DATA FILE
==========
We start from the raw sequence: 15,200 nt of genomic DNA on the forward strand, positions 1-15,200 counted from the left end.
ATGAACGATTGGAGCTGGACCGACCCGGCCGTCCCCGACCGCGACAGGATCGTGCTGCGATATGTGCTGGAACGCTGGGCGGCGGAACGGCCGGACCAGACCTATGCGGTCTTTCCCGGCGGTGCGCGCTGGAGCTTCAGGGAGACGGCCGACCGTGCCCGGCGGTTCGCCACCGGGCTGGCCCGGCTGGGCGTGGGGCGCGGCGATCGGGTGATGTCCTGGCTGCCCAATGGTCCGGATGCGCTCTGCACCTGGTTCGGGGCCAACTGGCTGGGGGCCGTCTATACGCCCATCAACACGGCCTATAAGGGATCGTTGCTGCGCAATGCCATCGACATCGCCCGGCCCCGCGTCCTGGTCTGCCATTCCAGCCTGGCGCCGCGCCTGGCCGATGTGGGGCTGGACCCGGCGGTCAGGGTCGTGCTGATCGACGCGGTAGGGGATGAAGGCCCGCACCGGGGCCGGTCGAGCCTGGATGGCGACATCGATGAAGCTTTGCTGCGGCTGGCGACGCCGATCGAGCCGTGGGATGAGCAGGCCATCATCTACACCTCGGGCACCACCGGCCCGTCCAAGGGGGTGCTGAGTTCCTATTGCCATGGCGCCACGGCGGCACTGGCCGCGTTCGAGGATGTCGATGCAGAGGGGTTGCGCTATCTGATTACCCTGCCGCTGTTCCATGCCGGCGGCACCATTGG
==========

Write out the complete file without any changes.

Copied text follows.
We start from the raw sequence: 15,200 nt of genomic DNA on the forward strand, positions 1-15,200 counted from the left end.
ATGAACGATTGGAGCTGGACCGACCCGGCCGTCCCCGACCGCGACAGGATCGTGCTGCGATATGTGCTGGAACGCTGGGCGGCGGAACGGCCGGACCAGACCTATGCGGTCTTTCCCGGCGGTGCGCGCTGGAGCTTCAGGGAGACGGCCGACCGTGCCCGGCGGTTCGCCACCGGGCTGGCCCGGCTGGGCGTGGGGCGCGGCGATCGGGTGATGTCCTGGCTGCCCAATGGTCCGGATGCGCTCTGCACCTGGTTCGGGGCCAACTGGCTGGGGGCCGTCTATACGCCCATCAACACGGCCTATAAGGGATCGTTGCTGCGCAATGCCATCGACATCGCCCGGCCCCGCGTCCTGGTCTGCCATTCCAGCCTGGCGCCGCGCCTGGCCGATGTGGGGCTGGACCCGGCGGTCAGGGTCGTGCTGATCGACGCGGTAGGGGATGAAGGCCCGCACCGGGGCCGGTCGAGCCTGGATGGCGACATCGATGAAGCTTTGCTGCGGCTGGCGACGCCGATCGAGCCGTGGGATGAGCAGGCCATCATCTACACCTCGGGCACCACCGGCCCGTCCAAGGGGGTGCTGAGTTCCTATTGCCATGGCGCCACGGCGGCACTGGCCGCGTTCGAGGATGTCGATGCAGAGGGGTTGCGCTATCTGATTACCCTGCCGCTGTTCCATGCCGGCGGCACCATTGG